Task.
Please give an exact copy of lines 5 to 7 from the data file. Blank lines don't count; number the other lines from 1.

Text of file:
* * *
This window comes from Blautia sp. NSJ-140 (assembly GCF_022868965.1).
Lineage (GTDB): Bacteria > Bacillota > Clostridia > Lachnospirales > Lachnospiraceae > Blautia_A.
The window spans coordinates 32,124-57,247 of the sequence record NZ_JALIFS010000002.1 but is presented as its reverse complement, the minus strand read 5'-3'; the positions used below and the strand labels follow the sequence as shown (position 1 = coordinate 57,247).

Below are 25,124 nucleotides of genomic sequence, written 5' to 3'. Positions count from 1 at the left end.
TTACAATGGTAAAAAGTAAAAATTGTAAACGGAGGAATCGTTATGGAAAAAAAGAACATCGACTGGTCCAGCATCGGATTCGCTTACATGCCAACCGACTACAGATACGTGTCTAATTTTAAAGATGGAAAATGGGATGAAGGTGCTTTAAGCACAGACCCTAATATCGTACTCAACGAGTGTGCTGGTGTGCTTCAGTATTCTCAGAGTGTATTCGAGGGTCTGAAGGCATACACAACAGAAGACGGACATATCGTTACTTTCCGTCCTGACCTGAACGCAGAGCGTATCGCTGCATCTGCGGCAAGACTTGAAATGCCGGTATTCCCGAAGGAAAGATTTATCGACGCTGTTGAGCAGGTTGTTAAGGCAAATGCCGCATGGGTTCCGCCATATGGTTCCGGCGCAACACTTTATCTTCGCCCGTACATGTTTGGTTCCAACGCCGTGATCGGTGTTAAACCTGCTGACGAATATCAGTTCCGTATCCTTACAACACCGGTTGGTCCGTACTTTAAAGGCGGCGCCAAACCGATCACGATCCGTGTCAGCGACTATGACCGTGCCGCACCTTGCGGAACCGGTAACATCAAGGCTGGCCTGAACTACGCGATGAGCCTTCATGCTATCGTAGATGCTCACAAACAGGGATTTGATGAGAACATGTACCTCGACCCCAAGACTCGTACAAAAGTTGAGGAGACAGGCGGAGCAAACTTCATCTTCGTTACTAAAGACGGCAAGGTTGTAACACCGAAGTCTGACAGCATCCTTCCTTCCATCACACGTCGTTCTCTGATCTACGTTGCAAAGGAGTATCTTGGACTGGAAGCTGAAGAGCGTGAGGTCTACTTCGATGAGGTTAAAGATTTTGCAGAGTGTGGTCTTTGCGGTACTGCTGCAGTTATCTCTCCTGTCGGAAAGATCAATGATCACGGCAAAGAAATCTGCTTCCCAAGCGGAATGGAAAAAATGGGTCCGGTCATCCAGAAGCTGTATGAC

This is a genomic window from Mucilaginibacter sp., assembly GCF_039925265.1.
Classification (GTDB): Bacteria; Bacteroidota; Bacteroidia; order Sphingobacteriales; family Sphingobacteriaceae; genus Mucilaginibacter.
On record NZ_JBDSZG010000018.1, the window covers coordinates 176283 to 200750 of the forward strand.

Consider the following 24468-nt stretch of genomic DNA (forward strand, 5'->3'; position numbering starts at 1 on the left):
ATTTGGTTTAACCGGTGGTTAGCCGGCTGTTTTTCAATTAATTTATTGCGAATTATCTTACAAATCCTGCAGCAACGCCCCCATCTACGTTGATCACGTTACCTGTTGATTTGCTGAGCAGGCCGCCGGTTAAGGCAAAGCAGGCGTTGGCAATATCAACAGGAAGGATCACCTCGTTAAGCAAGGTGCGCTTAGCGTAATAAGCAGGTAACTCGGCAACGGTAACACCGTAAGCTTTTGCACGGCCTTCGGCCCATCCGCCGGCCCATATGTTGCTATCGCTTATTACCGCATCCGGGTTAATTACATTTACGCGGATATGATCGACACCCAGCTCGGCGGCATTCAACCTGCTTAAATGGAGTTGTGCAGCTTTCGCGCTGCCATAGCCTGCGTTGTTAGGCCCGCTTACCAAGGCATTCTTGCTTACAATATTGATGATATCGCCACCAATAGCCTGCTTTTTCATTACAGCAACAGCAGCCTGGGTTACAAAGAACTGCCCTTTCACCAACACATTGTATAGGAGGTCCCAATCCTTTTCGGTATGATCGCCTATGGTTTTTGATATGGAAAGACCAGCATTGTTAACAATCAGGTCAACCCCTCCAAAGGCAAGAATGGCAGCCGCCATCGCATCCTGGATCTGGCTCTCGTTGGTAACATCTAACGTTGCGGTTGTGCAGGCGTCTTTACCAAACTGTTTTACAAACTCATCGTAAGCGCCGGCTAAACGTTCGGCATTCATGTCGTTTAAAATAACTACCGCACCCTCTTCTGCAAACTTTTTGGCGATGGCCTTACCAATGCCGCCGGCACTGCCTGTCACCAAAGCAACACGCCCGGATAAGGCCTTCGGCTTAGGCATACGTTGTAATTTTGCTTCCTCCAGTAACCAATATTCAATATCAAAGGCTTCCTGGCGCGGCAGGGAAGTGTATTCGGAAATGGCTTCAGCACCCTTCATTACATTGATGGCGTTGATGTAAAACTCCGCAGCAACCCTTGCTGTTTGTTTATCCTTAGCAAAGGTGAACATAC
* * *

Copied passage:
TTACAATGGTAAAAAGTAAAAATTGTAAACGGAGGAATCGTTATGGAAAAAAAGAACATCGACTGGTCCAGCATCGGATTCGCTTACATGCCAACCGACTACAGATACGTGTCTAATTTTAAAGATGGAAAATGGGATGAAGGTGCTTTAAGCACAGACCCTAATATCGTACTCAACGAGTGTGCTGGTGTGCTTCAGTATTCTCAGAGTGTATTCGAGGGTCTGAAGGCATACACAACAGAAGACGGACATATCGTTACTTTCCGTCCTGACCTGAACGCAGAGCGTATCGCTGCATCTGCGGCAAGACTTGAAATGCCGGTATTCCCGAAGGAAAGATTTATCGACGCTGTTGAGCAGGTTGTTAAGGCAAATGCCGCATGGGTTCCGCCATATGGTTCCGGCGCAACACTTTATCTTCGCCCGTACATGTTTGGTTCCAACGCCGTGATCGGTGTTAAACCTGCTGACGAATATCAGTTCCGTATCCTTACAACACCGGTTGGTCCGTACTTTAAAGGCGGCGCCAAACCGATCACGATCCGTGTCAGCGACTATGACCGTGCCGCACCTTGCGGAACCGGTAACATCAAGGCTGGCCTGAACTACGCGATGAGCCTTCATGCTATCGTAGATGCTCACAAACAGGGATTTGATGAGAACATGTACCTCGACCCCAAGACTCGTACAAAAGTTGAGGAGACAGGCGGAGCAAACTTCATCTTCGTTACTAAAGACGGCAAGGTTGTAACACCGAAGTCTGACAGCATCCTTCCTTCCATCACACGTCGTTCTCTGATCTACGTTGCAAAGGAGTATCTTGGACTGGAAGCTGAAGAGCGTGAGGTCTACTTCGATGAGGTTAAAGATTTTGCAGAGTGTGGTCTTTGCGGTACTGCTGCAGTTATCTCTCCTGTCGGAAAGATCAATGATCACGGCAAAGAAATCTGCTTCCCAAGCGGAATGGAAAAAATGGGTCCGGTCATCCAGAAGCTGTATGAC

This is a genomic window from Mucilaginibacter sp., assembly GCF_039925265.1.
Classification (GTDB): Bacteria; Bacteroidota; Bacteroidia; order Sphingobacteriales; family Sphingobacteriaceae; genus Mucilaginibacter.